Prime Minister Narendra Modi’s address to the nation on December 31 eve was an attempt to assuage the hardships of the demonetised common man forced to stand in unending ATM queues over the last few weeks. By all indications, the government should extend more sops in the near future leading to the annual budget and in time for the upcoming elections in Uttar Pradesh, which will surely throw up indicators about people’s thinking about the ban on old notes. The real succour, however, seems to have arrived from an unexpected front in the form of yet another Aamir Khan blockbuster, biopic Dangal, which, on current trends, is heading towards becoming the biggest grossing Hindi movie of all time.
And this is when movie producers, actors and directors of recent Hindi movie releases are on record to suggest that the November demonetisation move of the government has badly impacted business. Cash or no cash, millions from across the country are thronging movie theatres, single screens in rural areas, multiplexes in cities, to watch Dangal, to witness the saga of two chirpy young girls making it big in international wrestling, winning medals for India, despite the heavy odds.
The girls have no control over their god-given gender, which makes the fight to the top nearly impossible. They belong to the highly misogynist state Haryana where thousands of females are aborted and do not make it beyond their mother’s womb every year. The sex ratio in Haryana is among the worst in the country, perhaps the world due to a bias against girls who are seen as a burden on the family.
Viewing the struggle of the girls, inflexible patriarchal attitudes and prejudices, jeering relatives and neighbours, fighting stronger boys in wrestling matches, does make the tribulations and discomfort of demonetisation, appear a trifling matter.
By the time the real medal wining wrestling matches happen in Dangal, the audience is well versed with the nuances of the game to be involved in the suspense. This is important as Indians know well the rules of only one sport and that is cricket. The fight sequences and the drama are extremely well-shot, with some of the bone crunching bouts, appearing no different from actual action.
There is reason that Aamir Khan has earned the label of being the Mr Perfect of Bollywood. His leading role as the ageing, obese father of the two girls Geeta and Babita, the elder two of the famous Phogat sisters of Haryana, is a class act.
Aamir has once more successfully moved away from formulaic films that the other two big Khans, Salman and Shahrukh, have never managed to effectively shed.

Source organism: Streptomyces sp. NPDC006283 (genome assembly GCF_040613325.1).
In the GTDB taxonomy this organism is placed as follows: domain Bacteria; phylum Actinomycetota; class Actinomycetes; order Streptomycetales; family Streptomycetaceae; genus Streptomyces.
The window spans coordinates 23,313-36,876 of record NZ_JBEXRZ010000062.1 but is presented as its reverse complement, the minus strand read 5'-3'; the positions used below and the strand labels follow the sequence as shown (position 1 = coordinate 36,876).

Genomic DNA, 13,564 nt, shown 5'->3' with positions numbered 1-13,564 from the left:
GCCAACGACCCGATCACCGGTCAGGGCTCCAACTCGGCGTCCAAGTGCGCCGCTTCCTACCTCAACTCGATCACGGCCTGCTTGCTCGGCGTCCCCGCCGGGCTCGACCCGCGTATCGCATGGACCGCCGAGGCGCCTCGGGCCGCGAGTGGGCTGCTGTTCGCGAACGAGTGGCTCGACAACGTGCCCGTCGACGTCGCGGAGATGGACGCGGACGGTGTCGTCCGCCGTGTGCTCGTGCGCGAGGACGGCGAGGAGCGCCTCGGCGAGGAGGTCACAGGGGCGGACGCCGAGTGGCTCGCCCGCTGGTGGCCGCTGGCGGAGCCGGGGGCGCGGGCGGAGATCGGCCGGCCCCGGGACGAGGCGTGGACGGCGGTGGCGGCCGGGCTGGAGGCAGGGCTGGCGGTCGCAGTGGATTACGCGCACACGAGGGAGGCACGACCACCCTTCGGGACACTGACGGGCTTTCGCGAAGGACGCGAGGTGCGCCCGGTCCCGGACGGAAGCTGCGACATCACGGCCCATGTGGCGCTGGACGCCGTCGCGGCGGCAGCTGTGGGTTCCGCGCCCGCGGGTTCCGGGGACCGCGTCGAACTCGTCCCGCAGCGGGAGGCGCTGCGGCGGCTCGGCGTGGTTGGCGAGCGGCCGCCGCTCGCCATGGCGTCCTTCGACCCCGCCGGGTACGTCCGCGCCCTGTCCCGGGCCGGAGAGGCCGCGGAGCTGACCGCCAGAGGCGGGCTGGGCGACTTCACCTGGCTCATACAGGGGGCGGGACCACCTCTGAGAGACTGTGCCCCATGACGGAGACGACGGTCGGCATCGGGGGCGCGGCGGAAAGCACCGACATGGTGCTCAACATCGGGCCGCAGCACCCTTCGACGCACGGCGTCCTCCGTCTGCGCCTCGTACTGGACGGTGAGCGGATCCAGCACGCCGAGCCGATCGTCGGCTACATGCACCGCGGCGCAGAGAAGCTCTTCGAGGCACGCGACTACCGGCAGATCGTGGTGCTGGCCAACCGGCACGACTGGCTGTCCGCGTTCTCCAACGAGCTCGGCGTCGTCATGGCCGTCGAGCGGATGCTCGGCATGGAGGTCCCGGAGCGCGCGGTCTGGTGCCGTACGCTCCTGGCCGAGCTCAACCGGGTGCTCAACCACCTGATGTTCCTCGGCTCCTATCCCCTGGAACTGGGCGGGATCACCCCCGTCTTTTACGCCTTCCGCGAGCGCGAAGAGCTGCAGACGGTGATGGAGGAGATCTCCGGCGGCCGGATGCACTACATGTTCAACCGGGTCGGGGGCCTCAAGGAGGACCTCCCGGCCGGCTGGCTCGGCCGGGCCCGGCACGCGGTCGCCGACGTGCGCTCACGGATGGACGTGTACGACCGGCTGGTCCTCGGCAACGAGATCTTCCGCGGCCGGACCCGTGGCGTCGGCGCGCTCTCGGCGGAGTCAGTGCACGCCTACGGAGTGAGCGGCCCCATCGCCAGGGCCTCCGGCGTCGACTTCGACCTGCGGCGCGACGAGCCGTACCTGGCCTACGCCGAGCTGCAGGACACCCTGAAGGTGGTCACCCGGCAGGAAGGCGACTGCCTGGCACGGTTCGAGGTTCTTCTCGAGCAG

What also wins it for Dangal is the idiomatic Haryanvi humour that frequently surfaces to keep the audience in splits and breaks the tedium of melodrama and action sequences. For instance, as school kids Geeta and Babita struggle to come to terms with their father’s strictness and regimen when he decides to turn them into champions to fulfil his own dream which was cut short by the need to earn money for his family; the girls’ calculated rebellion that is summarily squashed by Aamir, who does feel the pangs of being father instead of just being the unyielding guru, is particularly endearing. The role of the blundering but good-hearted cousin brother, the punching bag of Geeta and Babita in the early years, is well-etched.
The movie also fleetingly looks at the politics, lack of funds, bureaucratic red tape and bull-headed egoistic coaches and officials appointed by federations.
These are aspects that are very close to reality due to which India continues to be a sporting pygmy except in cricket. It is the individual efforts and sacrifices such as by the Phogat family that have counted and opened the doors for others such as Sakshi Malik, Abhinav Bindra, Sania Nehwal, PV Sindhu, Sushil Kumar, who have dared to dream big and gone onto become champions. One intellectual criticism of Dangal has been freedom of the girls to make a choice instead of being forced by their relentless father to excel in a field of his choosing. However, such a point of view misses the bigger issue at play here: that, millions of fathers and families in India are not bothered about enabling and investing in the future of their daughters via professional achievement, skills, education and income earning abilities.
The sons, on the other hand, are provided with every opportunity to do so. The mothers educate the girls about household duties, cleaning and cooking; they are married off in early teens, illiterate, unskilled, equipped only to reproduce and serve that leaves them emotionally and physically scarred due to their young age.
In many ways, Dangal is not just about the struggle of girls in this country. It is the story about millions of boys and girls who do not even get a chance. It so happens girls outnumber the boys in being neglected, left behind or killed before birth.
(Siddharth Srivastava is the author of two novels: ‘Blogging the 40s’ and ‘An Offbeat Story’)